But at least it began to point the way forward. On rebooting I went looking through my server. Following my typical “troubleshooting” methodology. I won’t give away all of my secrets here 🙂 but here are a few of the steps I took.

1. Looked immediately at all of the major log files on my server and looked at recently logged messages (prior to the reboot) to look for any signs of the attack in my log files.

2. Confirmed, as best as possible, that nothing major had been modified as a side result of the attack (i.e. no processes suddenly have been spawned that I did not mean to have running, my installation/boot config scripts were unmodified etc.

3. Located the junkbuster configurations to look over what it was doing (and to check the junkbuster logs in case they held any information – nothing)

4. Found all cases which might spawn the junkbuster process, and set them up so that they would not be started on reboot (into any boot configuration.

5. Stopped the one junkbuster process that was ongoing.

6. While monitoring the server for suspicious behavior, carefully reconnected it to the outside world and watched what happened in terms of my network traffic loads and processes on my server. With the recieving process halted I did not experience any problems.

Then I took to more serious steps, I sniffed the packets on my server and looked for signs of the attack (which, I correctly as it turns out, assumed would be ongoing). It was (and indeed is as I write this) and I was able to detect the two IP addresses where the attack appears to be coming from.

Looking these IP addresses up on the Internet I was able to obtain the 800 number for the ISP that is managing these addresses. On calling that number and getting through to an operator (most technical operator I have ever spoken to, speaks well for MCI (as it turns out) I was able to obtain the email address to report security related problems to.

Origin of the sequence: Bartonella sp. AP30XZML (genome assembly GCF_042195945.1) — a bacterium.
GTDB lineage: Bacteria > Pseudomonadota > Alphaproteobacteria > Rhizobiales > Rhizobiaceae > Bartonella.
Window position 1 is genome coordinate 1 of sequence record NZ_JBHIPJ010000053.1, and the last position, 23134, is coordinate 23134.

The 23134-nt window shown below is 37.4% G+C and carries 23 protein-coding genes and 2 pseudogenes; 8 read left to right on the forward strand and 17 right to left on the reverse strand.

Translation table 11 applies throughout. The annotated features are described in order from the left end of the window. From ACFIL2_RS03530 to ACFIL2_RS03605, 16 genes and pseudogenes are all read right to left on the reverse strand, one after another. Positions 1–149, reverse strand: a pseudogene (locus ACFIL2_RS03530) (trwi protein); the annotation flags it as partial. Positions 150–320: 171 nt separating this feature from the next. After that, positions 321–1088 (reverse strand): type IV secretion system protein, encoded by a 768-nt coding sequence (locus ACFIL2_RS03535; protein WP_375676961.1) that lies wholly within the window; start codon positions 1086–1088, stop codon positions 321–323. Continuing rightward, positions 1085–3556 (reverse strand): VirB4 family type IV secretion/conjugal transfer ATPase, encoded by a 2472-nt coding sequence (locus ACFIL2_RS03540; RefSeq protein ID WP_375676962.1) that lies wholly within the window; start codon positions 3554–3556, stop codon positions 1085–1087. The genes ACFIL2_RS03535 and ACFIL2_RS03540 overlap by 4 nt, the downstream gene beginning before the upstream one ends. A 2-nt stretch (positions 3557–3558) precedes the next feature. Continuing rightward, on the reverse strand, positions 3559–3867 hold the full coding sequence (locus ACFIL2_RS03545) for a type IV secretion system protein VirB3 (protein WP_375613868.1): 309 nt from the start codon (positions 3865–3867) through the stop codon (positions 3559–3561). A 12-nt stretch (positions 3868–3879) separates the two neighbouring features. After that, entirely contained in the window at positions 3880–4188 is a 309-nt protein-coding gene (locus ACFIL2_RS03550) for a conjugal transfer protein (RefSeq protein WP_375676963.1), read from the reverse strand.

Then it was simply a matter of generating a log of the attack, which I did and emailed in the body of my email to the email address provided.

They have now responded to me with an automated response and with a ticket number, and that is where things stand for the moment.

Geeky enough for you?

As I told this to my mom this evening, she reminded me that I have been managing a server on the Internet for well over a decade. Usually I forget this about myself, it is so much a second nature for me that I forget just how technical I can be when I need to be, and how much I know how to do in a very short time (did I mention that I checked a list of known attacks for the signature of this attack to see if I could determine what it is that is attacking me?).

Anyway, now it is almost 11pm, and I have not yet eaten dinner, so it will be a very late night for me indeed – not sure where I will end up, probably at Tempo, a local 24hr diner which I seem to be going to frequently these days.

What’s more, I could be even more technogeeky about this than I have been in this entry. Scary.